Sunday, October 24, 2010

Elementary School Musical PART 1

Midterms are a strange time. Students come into school, take their test, then take off for the rest of the day presumably to practice their club activity or maybe even study. Either way, there is nothing for ALTs to do during midterms. There are no real classes and no midterm test for English conversation class. As such, I was “voluntold” to teach at an elementary school Tuesday and Friday. I gladly olbliged. What follows is a tale of cuteness, creepiness, and all around awesomeness:

Hour 1, 2: 6th grade
Hour 3: 5th grade
Lunch: 6th Grade

Hour 1: I was told beforehand, I would be teaching 5th and 6th graders. My first thought: cool, a nice class of energetic kids! As I walked into the school’s multipurpose room, it became apparent to me that I would be teaching ALL of the 5th and 6th graders. Was I nervous? Hell no. I live for this.

For the first hour, I did my jiko shokai (self-introduction). I brought my laptop and showed the kids a tailored version of my high school powerpoint. The school provided the screen and projector. Win.

The best part about teaching at the elementary school? EVERYTHING I do is awesome to these kids. I might very well be their first extensive experience with a white guy. I showed pictures of my house, so the kids now think I’m a millionaire. Seriously, they think my house in Florida is HUMONGOUS. As the picture came up, a symphony of “OOOOOOOOOOOHHHHHH” erupted from the children. When they saw I had a pool, one of the kids’ heads exploded. I might as well wear a monocle and swish brandy.

Hour 2: The kids escorted me to gym where I was exposed to a variety of games.

Game 1: A strange mix of “Red Rover” and “Rock, Paper, Scissors.” Basically two lines of kids shout stuff at each other, then challenge the other team to RPC. One person from each team comes to the middle, play RPC, then the loser joins the winner’s team. I was called out EVERY TIME. I won twice and lost once.

Game 2: Very much like Sumo. Two kids enter a small circle at the center of the basketball court, then they try to force the other out of the circle. The largest of the children challenged me. Mistake. I picked this kid up and carried him out of the circle. In retrospect, I probably should have let him win, but I couldn’t resist.

Game 3: Dodgeball. Good ol’ fashion dodgeball. They play with slightly different rules. For example, if you are hit, then you go to a “prison” on the other team’s side. These “prisoners” can get a hold of a ball and still try to peg someone. If they do, they can return to their original side. Also, catching the ball means nothing. I held back, A LOT. My inner child wanted to whip the ball at some poor child…but I was nice. Sigh…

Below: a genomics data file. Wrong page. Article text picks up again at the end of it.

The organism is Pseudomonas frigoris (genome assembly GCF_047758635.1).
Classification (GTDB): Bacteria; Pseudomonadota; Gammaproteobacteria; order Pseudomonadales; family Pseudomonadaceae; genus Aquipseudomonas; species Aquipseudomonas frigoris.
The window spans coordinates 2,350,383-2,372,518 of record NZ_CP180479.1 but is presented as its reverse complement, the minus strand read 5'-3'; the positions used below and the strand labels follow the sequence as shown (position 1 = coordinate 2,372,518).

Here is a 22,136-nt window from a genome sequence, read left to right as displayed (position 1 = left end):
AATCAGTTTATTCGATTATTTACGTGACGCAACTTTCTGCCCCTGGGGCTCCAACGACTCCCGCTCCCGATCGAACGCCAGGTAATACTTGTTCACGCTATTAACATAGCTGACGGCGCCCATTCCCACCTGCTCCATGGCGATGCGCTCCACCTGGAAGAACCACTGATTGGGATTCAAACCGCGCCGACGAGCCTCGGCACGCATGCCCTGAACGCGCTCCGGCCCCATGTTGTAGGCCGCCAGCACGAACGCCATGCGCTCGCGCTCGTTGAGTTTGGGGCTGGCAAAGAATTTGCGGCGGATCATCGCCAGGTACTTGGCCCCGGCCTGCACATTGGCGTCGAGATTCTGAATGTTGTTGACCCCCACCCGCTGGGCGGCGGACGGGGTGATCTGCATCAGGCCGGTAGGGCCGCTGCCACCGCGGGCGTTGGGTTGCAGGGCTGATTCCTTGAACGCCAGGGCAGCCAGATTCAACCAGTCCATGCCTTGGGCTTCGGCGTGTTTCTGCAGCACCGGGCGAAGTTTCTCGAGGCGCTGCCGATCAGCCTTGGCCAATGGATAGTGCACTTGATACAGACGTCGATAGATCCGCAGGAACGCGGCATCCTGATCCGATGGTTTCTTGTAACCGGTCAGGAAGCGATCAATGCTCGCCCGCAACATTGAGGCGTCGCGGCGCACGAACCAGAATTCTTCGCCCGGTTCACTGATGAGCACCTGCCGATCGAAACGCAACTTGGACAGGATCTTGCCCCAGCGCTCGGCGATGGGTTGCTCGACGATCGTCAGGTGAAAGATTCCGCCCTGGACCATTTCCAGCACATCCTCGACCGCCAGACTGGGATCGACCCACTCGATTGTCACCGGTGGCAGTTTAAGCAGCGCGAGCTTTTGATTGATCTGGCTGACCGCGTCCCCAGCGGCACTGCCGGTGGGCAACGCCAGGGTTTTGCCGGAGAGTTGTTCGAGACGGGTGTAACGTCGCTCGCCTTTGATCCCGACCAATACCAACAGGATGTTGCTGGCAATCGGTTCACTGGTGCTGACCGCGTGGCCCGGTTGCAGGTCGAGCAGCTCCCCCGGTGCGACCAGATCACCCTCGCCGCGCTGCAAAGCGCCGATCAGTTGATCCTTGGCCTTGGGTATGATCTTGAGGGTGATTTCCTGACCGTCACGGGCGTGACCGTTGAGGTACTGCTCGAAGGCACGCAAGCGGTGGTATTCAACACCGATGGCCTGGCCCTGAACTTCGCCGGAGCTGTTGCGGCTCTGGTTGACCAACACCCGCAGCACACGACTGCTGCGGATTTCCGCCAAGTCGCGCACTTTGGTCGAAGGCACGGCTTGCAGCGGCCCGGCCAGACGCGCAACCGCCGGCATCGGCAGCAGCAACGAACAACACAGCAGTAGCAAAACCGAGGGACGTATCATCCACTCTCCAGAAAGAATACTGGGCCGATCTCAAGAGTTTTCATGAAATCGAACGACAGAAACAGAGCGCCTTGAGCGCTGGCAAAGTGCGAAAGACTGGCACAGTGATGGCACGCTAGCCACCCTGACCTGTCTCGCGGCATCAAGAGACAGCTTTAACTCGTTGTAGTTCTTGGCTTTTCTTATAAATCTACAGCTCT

Game 4: The two teachers took out a large jump rope. The students and I (maybe 8) lined up along the rope and attempted to jump in tandem. The problem? I am waaaaaay taller than ALL OF THEM. When I jumped, my knees kept kicking the child in front of me. I tried to buckle my knees, but it was for naught. The kid and I laughed and still had a good time.

Hour 3: I did my jiko shokai again, this time for the 5th graders. This went pretty much like hour 1, but maybe the 5th graders aren’t as enthusiastic. They were still really genki (lots of energy), but the 6th graders had more.

Lunch: At elementary schools, lunch is provided to the kids. The food is really good…for school food. The teacher and students help serve food to everyone in the class. Once everyone has their food (and milk), everyone yells “Itadakimasu!!!” (bon apetit). We clap as we say this, then dig in. The food was meatballs, a tuna and seaweed salad, white rice, and soup (carrots, cabbage, pork, egg). Students are required to eat ALL of their food. Teachers are forced to eat all of it as well to set an example. This was hard. The meatballs and rice were easy (and good), but everything else I had to choke down. During lunch, the school plays a variety of really creepy songs over the loud speakers. They played an Enya sounding song, the Japanese version of “it’s a small world,” and other creepy kids’ songs. When the meal is over, everyone yells “Gochi so sama deshita!!!!” (That was a filling meal!)

This wraps up Part 1, Tuesday. Part 2 is on the way.


  1. Elementary is a great age group, it sounds you had a great time. How did you communicate with them?

    Are the houses in Japan so much smaller than ours? I find it strange that they think its a mansion.

  2. Communication was really limited:
    What is your name?
    How old are you?
    What is your favorite food?

    Japanese can be large, but they are usually very small. Also, NO ONE has a front yard. I think it was the yard that first set them off.

  3. LOL, I did not realize the error, that certainly changes the context!

    I can't wait for part two!